ANN: a mini-language for encapsulating deep-copy operations on Python data structures

Steve Howell showell30 at yahoo.com
Wed Nov 18 09:49:34 CET 2009


During the last few days I have written code in support of a small DDL
language that encapsulates a concise representation of the
manipulations needed to make a deep subcopy of a Python-like data
structure. It is inspired by syntax from mainstream modern languages,
including, of course, Python. The DDL can be converted to an AST. That
AST can be walked to either generate Python code that expresses the
mapping or to generate Python objects that can execute the mapping.
Either of the prior outputs can then subsequently be applied to real
world inputs to create new Python data structures from old ones, using
the mechanisms specified in the original DDL for attribute access,
dictionary lookup, iteration, method invocation, etc.

Here is an example of the DDL (and I hate the terminology "DDL," just
cannot think of anything better):


            {
                'show_table_of_contents',
                'author' {
                    .person 'name',
                    .person 'location' as city,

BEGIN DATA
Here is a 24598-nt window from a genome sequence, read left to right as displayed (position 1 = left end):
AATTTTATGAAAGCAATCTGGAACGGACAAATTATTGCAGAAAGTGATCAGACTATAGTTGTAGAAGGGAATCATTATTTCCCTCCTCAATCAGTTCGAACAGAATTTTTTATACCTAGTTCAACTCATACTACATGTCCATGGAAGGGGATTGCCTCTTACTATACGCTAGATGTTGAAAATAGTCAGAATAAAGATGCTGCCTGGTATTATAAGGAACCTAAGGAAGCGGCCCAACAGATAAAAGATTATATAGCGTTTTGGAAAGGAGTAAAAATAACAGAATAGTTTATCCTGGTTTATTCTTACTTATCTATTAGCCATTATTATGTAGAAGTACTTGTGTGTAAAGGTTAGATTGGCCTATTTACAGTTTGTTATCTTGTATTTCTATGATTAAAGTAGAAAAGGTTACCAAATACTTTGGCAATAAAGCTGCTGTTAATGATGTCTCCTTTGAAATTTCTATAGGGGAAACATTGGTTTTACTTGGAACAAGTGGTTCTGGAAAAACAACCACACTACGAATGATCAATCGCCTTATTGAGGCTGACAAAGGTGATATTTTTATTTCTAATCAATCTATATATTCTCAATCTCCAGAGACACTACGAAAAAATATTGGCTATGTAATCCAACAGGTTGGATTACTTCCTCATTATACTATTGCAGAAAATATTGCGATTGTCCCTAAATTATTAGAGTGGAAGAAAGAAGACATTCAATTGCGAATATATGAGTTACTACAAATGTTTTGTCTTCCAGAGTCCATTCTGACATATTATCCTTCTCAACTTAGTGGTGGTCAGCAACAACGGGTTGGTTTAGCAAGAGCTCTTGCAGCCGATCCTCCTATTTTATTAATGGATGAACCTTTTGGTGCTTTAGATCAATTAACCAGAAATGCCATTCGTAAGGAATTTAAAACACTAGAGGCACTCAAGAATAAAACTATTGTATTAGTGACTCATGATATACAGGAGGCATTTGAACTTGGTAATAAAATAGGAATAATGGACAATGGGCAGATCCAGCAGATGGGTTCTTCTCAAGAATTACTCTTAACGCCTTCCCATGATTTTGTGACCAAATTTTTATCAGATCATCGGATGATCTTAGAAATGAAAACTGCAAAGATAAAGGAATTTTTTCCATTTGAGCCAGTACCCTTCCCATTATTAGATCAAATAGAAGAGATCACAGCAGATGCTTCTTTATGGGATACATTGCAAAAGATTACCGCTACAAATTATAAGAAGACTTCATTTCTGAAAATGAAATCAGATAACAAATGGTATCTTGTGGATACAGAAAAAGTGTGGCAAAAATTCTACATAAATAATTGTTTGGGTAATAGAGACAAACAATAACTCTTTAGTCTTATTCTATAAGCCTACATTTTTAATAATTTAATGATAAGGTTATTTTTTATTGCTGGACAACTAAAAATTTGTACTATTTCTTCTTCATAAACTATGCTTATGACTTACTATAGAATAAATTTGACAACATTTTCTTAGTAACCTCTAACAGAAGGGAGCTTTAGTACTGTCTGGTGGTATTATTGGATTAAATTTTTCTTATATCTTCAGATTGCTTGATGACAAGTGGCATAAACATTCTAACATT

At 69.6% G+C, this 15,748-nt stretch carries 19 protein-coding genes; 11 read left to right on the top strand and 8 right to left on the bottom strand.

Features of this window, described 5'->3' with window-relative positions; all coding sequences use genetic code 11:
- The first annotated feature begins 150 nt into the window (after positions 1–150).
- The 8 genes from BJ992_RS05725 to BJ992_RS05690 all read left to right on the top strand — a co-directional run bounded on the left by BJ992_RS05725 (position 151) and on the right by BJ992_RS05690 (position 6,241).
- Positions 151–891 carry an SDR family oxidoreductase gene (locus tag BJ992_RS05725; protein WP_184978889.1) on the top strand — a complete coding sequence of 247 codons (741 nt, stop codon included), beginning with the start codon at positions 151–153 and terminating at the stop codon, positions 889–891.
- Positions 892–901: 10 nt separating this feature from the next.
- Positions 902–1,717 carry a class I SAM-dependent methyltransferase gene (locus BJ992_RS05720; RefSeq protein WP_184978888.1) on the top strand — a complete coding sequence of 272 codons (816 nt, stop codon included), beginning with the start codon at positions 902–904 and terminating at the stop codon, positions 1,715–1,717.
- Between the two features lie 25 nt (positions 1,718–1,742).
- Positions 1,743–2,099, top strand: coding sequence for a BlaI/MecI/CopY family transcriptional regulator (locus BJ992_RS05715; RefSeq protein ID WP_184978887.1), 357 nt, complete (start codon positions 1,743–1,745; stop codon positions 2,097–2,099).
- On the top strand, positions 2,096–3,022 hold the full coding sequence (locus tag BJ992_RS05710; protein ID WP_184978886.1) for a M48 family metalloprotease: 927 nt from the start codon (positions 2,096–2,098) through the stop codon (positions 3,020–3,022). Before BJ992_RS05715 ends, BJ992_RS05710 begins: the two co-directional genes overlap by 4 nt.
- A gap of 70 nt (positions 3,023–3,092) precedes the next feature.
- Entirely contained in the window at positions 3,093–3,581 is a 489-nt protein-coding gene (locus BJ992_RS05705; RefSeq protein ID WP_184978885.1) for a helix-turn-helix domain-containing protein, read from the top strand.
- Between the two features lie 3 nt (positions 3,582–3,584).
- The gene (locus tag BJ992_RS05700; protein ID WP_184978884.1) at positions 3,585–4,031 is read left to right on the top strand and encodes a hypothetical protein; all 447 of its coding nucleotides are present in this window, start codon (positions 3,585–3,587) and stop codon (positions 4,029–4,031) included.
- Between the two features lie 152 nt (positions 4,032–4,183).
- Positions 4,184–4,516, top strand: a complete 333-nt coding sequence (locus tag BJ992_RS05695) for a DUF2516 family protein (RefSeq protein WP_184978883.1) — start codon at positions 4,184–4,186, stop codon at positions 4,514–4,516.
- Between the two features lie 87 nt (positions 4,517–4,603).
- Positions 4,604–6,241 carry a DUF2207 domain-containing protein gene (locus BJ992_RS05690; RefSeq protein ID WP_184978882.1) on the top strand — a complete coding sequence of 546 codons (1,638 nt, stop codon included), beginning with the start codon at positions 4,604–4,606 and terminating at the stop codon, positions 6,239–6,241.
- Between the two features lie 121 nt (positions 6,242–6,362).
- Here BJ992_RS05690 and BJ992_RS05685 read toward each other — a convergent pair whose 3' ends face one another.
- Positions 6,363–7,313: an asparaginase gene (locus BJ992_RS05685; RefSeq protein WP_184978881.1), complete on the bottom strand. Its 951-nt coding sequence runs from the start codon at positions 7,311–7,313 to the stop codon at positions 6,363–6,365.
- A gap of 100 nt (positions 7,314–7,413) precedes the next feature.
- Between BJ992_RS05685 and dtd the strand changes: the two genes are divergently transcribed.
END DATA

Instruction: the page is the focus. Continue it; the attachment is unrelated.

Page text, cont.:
.favorite_books()[
                        .title,
                        .cost() as expense
                        ] as books}
            }


There are more details here:

http://showellonprogramming.blogspot.com/2009/11/more-on-python-deep-copy-schema.html

Apart from shamelessly plugging my blog, I am hoping to generate
ideas, constructive criticism, etc.

Feel free to comment here or on the blog.  So far there are three
entries on the blog, all pertaining to Python.

The implementation of the idea is quite new, but it is a topic that I
have been pondering for a long time--no matter how expressive your
programming language of choice might be, there are certain programming
tasks that just seem needlessly tedious.  The mini-language above
proposes to solve one problem but solve it well.

I am particularly interested to find out whether somebody has tried
something like this before.








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